It was chilly and the skies were grey but the lurid green of Nick English’s helmet is enough to lighten HUGH BATESON’s day
It was not the most promising start to a Sunday. Grey, cold, gloomy and unpleasant. And the weather wasn’t that flash either.
The combined efforts of a Saturday washout, see above, and the captain’s 22nd birthday had a predictable effect and the day did not look good at first peek from under the duvet.
As my own 22nd birthday happened at a time before Margaret Thatcher came to power, when the England cricket team read Brearley, Boycott, Randall, Gooch, Gower, Botham, Miller, Edmonds, Taylor, Willis, Hendrick, when Trevor Francis had yet to become the country’s first million-pound footballer and Ford still made the Cortina it may not have been the most sensible plan to join the young pups. But what can I say? It seemed a good idea at the time.
The original notion was to head over to Radlett to watch Hertfordshire in the Minor Counties (or Unicorns as it is now mysteriously called), but the weather scuppered that. So it was the sofa and the most predictable last day of the Premier League since last season.
Or not. A startling burst of energy ended with a hobbling and tottering entrance to the Park to see if there were any signs of life. In me or the club.
I was greeted by the rifle-shot sound of a hearty smack of willow on leather and looked to the heavens in anticipation of seeing a soaring six, so sweet sounded the strike. Nothing. Nada. I eventually located the ball trickling to mid-off.
Aah. Parth is batting with a block of concrete in his hands that has the effect of making him sound like Kevin Pietersen in full flow but with the end result being an under-eight’s forward defensive.
Into the pavilion and Nick ‘club hero of the week’ English is holding court about his epic Saturday night in London. As it involves being chased down the street by an angry restaurant owner it might be best not to pursue it further.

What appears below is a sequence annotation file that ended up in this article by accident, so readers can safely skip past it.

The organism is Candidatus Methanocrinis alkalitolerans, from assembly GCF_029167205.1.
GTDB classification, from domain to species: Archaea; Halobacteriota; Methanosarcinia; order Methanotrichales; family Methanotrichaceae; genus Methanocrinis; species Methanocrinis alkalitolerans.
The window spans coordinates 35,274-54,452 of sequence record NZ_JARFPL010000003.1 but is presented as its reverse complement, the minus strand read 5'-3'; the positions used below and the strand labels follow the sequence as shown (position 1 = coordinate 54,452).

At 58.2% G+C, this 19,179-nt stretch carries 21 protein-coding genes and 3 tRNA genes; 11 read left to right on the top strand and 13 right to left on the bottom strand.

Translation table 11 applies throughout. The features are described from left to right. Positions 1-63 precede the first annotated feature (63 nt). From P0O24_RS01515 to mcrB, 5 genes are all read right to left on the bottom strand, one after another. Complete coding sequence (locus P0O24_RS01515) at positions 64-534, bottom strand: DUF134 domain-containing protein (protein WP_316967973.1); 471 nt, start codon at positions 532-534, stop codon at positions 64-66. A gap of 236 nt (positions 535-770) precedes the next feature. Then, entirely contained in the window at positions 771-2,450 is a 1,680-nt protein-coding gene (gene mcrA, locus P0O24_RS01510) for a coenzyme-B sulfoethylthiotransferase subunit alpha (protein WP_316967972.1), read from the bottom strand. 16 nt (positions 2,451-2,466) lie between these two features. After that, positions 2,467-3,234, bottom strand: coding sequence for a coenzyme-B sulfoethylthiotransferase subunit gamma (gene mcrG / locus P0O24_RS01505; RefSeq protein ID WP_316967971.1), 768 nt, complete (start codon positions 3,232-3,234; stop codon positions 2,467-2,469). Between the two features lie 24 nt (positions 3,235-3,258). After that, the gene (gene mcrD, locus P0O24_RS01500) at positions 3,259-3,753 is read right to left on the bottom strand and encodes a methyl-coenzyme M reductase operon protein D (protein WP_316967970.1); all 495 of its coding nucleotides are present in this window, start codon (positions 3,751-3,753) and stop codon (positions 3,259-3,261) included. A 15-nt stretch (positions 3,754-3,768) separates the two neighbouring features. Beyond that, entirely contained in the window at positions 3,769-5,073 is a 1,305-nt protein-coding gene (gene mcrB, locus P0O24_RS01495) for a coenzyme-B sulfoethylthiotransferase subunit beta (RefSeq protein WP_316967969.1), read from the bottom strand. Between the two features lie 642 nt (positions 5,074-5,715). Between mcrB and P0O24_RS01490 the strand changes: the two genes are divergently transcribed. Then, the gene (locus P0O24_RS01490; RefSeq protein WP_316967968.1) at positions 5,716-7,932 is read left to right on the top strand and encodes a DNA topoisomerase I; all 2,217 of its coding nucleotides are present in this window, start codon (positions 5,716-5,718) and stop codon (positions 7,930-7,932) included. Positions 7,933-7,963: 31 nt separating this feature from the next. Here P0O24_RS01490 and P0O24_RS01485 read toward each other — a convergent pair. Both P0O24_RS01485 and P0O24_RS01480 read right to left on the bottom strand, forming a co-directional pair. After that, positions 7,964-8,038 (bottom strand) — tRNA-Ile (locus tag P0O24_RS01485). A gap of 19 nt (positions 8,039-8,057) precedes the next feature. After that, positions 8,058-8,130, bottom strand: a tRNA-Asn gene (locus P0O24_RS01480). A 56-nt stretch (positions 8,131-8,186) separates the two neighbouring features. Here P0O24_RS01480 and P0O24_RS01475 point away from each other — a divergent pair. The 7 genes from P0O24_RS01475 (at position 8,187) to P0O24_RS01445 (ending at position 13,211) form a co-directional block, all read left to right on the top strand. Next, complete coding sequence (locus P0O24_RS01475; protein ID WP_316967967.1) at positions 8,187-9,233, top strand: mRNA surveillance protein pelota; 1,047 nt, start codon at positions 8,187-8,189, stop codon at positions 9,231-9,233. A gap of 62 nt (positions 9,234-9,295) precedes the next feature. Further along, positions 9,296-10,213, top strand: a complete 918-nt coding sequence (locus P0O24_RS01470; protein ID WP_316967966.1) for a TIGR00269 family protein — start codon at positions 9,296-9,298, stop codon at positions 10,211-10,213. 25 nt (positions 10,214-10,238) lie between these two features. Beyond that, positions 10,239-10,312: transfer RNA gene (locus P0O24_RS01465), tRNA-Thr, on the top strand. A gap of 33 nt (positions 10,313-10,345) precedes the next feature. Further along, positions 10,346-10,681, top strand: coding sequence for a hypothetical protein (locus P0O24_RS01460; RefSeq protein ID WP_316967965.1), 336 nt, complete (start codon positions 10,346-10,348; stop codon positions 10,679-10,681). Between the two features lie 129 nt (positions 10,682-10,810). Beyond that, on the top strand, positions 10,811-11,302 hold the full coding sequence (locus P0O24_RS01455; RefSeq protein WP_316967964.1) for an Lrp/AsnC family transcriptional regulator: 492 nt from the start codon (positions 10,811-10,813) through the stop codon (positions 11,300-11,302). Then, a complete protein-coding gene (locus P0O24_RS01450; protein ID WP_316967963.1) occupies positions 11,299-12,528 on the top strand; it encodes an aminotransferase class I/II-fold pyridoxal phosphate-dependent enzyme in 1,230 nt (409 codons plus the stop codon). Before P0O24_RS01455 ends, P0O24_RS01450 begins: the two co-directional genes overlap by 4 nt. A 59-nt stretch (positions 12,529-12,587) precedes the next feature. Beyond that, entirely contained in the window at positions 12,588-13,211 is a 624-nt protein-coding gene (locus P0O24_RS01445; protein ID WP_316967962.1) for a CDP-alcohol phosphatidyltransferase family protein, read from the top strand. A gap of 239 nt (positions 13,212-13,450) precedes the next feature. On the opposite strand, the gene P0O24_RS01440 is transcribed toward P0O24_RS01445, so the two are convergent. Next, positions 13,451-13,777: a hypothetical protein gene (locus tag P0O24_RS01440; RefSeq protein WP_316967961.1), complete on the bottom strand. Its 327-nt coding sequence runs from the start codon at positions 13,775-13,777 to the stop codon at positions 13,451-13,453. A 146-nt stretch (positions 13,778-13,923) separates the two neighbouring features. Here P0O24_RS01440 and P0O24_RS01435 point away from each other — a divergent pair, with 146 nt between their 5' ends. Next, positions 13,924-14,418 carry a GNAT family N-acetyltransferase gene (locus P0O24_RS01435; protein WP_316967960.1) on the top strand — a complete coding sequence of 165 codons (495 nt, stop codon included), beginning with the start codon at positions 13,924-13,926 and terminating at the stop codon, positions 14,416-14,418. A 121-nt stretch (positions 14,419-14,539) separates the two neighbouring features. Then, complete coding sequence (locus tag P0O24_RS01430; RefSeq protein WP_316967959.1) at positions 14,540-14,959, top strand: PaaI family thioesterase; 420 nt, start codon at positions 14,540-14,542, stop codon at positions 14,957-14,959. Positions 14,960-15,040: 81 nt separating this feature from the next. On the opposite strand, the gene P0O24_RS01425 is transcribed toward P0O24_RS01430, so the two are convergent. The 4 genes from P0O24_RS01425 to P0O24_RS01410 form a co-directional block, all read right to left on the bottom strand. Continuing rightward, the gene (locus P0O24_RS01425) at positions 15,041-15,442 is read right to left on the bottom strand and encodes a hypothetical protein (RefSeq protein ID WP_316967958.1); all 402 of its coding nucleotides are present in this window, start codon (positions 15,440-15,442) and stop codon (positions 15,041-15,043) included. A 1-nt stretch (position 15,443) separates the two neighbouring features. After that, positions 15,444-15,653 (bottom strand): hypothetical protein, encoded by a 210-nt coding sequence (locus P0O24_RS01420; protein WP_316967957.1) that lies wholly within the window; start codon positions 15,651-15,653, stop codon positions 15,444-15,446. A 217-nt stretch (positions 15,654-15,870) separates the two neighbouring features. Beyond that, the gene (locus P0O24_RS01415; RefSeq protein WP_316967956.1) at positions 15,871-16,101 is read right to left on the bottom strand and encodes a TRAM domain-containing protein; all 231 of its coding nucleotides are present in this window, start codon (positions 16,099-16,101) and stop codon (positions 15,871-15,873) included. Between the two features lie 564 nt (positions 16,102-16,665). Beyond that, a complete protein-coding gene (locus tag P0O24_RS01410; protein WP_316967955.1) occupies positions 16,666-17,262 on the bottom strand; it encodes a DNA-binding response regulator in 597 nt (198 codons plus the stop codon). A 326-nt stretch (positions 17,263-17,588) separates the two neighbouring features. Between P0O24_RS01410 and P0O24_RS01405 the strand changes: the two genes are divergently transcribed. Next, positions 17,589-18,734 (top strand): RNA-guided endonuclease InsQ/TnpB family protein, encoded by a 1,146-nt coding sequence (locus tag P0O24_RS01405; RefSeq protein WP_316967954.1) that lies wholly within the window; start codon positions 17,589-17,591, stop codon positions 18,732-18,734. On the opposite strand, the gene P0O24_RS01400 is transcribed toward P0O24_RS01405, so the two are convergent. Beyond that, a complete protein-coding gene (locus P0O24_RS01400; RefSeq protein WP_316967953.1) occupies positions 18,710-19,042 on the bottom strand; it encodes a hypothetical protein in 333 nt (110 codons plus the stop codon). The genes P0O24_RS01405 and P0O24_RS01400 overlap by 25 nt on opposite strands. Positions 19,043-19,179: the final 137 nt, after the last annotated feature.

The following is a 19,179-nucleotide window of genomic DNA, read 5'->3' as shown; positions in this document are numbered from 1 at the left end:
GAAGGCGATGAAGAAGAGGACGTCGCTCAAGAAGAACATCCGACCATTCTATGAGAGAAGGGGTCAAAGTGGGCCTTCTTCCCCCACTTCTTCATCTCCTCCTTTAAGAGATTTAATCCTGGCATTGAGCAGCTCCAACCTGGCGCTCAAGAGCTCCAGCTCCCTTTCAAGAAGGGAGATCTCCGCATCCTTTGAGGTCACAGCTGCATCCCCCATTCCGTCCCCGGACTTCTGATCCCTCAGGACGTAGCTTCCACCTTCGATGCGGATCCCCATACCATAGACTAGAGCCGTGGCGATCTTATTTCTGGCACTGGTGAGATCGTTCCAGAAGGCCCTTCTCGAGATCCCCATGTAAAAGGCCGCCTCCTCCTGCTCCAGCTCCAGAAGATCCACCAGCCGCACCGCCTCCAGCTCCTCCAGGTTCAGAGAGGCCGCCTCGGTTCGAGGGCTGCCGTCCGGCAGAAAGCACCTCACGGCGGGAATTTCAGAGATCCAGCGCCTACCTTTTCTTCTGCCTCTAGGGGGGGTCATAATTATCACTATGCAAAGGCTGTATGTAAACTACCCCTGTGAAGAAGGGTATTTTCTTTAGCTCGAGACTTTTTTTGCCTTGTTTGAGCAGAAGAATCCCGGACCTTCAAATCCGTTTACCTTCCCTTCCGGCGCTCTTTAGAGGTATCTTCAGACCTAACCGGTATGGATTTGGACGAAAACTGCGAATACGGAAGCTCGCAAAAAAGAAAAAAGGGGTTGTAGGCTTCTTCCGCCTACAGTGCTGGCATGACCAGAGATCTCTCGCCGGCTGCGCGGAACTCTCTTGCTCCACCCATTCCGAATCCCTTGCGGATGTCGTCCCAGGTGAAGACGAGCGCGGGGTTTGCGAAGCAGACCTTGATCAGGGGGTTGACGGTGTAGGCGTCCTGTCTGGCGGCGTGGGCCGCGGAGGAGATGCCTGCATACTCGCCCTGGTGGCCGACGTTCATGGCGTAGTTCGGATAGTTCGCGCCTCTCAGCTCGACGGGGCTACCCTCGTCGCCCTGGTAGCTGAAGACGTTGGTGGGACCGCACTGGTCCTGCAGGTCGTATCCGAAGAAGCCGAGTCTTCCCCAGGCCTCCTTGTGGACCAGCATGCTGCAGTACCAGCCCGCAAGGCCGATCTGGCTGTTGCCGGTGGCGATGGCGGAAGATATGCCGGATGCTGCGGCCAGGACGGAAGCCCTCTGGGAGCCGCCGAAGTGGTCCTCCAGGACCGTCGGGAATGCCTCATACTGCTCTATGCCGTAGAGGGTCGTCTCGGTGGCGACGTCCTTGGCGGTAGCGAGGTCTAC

On the field, Parth and Richard Leather are enjoying a gentle graze against the amiable bowling of our old and regular friends, Stage CC, and all seems right with the world. So much so that a gentle stroll round the ground with Ross and a pint seems the thing to do.
It isn’t. I am not sure where between the pavilion and and the end of the patio we crossed into Siberia, but by the time we complete a circumnavigation of which Shackleton would have approved, hypothermia is looming.
Another English tale is one cure. Another is watching through the window as young Archie Stephens decides he is going to show the theatre land people of Stage what entertainment means. Glory be, he realises that the stick he is holding in his hands is designed to hit the ball and that there are no fielders in the sky.
It helps that the frozen fielders drop three skiers, but the six he pings off his toes over midwicket and his delighted, arms-raised celebration are a wonderful ray of sunshine on a miserable day.
English has failed to persuade anyone to do his batting for him and has to take that famous lime-green helmet out to the middle. It is short and horrible as he misses the slowest, non-spinning straight thing the world has even seen. His “Sorry, skip. He was just too good for me,” to Eddie is creative reporting on an epic scale.
There is still time for an argument over who is going to keep wicket (lots of offers as it the warmest job) before Eddie leads his boys out and to victory.
And it leaves this thought. If you can get some fun out of even the coldest, most miserable Sunday, think what we can do when the sun shines.